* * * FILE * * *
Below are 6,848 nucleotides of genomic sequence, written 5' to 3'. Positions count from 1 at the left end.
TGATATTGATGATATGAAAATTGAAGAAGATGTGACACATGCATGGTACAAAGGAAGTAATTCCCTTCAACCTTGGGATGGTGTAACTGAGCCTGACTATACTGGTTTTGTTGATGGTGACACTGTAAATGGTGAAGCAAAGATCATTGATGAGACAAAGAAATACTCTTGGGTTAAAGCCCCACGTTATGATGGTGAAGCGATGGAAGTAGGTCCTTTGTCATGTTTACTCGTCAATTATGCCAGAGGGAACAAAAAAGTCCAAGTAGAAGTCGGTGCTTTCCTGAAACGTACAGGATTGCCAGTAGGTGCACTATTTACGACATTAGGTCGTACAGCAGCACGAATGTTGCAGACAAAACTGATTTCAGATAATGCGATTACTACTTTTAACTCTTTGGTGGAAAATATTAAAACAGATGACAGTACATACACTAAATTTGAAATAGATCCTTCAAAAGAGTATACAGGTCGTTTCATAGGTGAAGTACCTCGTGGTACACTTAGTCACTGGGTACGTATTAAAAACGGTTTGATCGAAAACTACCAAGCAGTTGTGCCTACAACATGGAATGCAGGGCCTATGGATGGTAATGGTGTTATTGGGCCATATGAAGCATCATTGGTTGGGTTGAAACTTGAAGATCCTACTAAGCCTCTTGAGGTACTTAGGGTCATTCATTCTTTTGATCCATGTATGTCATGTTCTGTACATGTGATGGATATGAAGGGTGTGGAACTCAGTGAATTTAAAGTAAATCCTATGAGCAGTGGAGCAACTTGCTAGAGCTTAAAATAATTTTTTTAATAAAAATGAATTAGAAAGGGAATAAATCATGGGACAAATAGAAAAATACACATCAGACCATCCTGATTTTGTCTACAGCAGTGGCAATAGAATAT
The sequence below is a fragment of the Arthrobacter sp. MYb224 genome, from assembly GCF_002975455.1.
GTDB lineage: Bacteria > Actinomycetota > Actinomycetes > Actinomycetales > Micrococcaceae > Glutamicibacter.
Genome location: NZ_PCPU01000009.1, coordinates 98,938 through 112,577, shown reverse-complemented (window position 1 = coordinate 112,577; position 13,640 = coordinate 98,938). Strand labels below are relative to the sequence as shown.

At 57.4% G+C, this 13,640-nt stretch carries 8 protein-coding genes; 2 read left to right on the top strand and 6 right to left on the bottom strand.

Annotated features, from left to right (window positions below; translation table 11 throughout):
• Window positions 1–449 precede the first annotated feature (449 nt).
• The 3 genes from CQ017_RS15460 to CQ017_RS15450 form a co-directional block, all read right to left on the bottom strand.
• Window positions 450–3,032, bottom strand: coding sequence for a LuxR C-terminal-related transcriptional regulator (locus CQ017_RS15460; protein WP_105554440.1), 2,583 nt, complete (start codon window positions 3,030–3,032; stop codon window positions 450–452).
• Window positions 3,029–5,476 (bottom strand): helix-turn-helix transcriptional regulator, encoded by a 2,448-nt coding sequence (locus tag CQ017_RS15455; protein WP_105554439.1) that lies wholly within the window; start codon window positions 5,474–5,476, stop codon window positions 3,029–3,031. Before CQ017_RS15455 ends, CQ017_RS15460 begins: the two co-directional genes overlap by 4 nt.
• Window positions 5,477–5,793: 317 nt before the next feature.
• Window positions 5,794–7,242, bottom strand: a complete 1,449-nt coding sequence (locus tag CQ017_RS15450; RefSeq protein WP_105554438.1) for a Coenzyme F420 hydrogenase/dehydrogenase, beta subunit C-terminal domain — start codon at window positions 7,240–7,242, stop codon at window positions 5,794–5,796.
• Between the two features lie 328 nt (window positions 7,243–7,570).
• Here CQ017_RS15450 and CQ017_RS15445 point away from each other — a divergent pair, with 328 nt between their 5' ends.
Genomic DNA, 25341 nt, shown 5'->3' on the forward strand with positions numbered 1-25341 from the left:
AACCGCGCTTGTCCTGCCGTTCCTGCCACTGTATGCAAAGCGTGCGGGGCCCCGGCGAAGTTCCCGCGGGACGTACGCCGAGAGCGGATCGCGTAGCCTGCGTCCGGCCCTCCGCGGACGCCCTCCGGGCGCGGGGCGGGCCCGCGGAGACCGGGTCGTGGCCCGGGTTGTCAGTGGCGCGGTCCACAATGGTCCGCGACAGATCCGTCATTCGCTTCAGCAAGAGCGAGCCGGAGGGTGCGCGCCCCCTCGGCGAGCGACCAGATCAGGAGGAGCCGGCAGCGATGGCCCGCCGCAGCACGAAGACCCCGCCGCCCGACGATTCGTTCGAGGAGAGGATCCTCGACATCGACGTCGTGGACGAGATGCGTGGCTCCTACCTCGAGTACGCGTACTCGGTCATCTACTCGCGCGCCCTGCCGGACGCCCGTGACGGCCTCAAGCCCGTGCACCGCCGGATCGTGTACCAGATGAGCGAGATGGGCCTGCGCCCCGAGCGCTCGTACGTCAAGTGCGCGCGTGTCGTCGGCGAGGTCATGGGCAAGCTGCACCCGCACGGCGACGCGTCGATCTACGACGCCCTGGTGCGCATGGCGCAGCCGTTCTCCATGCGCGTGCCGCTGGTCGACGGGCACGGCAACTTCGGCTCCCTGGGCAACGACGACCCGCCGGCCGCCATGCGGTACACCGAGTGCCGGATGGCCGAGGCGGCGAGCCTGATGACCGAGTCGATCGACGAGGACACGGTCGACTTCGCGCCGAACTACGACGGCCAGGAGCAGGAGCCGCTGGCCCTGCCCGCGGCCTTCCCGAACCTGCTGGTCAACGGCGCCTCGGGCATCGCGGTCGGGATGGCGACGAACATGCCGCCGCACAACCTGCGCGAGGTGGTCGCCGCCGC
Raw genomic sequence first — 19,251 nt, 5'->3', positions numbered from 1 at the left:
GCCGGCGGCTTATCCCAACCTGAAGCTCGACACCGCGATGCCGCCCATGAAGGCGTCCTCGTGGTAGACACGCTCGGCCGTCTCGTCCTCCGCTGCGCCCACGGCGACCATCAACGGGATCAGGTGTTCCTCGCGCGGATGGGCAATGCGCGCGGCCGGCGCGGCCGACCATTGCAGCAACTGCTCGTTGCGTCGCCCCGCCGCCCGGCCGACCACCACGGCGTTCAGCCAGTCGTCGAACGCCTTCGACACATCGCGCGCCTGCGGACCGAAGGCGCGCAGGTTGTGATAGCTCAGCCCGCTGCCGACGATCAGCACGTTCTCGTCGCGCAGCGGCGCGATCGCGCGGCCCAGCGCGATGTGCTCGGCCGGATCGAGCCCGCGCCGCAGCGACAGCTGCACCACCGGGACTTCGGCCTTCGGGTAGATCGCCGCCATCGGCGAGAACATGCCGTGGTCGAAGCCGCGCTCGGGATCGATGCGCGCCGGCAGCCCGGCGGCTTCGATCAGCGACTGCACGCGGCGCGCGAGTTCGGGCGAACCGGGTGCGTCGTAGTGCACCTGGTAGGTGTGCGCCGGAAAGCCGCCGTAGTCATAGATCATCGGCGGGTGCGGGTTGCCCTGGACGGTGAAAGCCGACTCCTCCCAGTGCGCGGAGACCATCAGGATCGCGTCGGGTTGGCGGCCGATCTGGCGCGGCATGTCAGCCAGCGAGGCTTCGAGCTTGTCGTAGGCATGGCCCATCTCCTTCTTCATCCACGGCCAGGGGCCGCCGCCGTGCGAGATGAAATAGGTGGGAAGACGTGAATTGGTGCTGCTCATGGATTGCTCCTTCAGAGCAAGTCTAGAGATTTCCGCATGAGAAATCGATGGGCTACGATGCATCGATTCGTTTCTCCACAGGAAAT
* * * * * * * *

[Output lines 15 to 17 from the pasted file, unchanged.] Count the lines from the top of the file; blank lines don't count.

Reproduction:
• Here CQ017_RS15450 and CQ017_RS15445 point away from each other — a divergent pair, with 328 nt between their 5' ends.
Genomic DNA, 25341 nt, shown 5'->3' on the forward strand with positions numbered 1-25341 from the left:
AACCGCGCTTGTCCTGCCGTTCCTGCCACTGTATGCAAAGCGTGCGGGGCCCCGGCGAAGTTCCCGCGGGACGTACGCCGAGAGCGGATCGCGTAGCCTGCGTCCGGCCCTCCGCGGACGCCCTCCGGGCGCGGGGCGGGCCCGCGGAGACCGGGTCGTGGCCCGGGTTGTCAGTGGCGCGGTCCACAATGGTCCGCGACAGATCCGTCATTCGCTTCAGCAAGAGCGAGCCGGAGGGTGCGCGCCCCCTCGGCGAGCGACCAGATCAGGAGGAGCCGGCAGCGATGGCCCGCCGCAGCACGAAGACCCCGCCGCCCGACGATTCGTTCGAGGAGAGGATCCTCGACATCGACGTCGTGGACGAGATGCGTGGCTCCTACCTCGAGTACGCGTACTCGGTCATCTACTCGCGCGCCCTGCCGGACGCCCGTGACGGCCTCAAGCCCGTGCACCGCCGGATCGTGTACCAGATGAGCGAGATGGGCCTGCGCCCCGAGCGCTCGTACGTCAAGTGCGCGCGTGTCGTCGGCGAGGTCATGGGCAAGCTGCACCCGCACGGCGACGCGTCGATCTACGACGCCCTGGTGCGCATGGCGCAGCCGTTCTCCATGCGCGTGCCGCTGGTCGACGGGCACGGCAACTTCGGCTCCCTGGGCAACGACGACCCGCCGGCCGCCATGCGGTACACCGAGTGCCGGATGGCCGAGGCGGCGAGCCTGATGACCGAGTCGATCGACGAGGACACGGTCGACTTCGCGCCGAACTACGACGGCCAGGAGCAGGAGCCGCTGGCCCTGCCCGCGGCCTTCCCGAACCTGCTGGTCAACGGCGCCTCGGGCATCGCGGTCGGGATGGCGACGAACATGCCGCCGCACAACCTGCGCGAGGTGGTCGCCGCCGC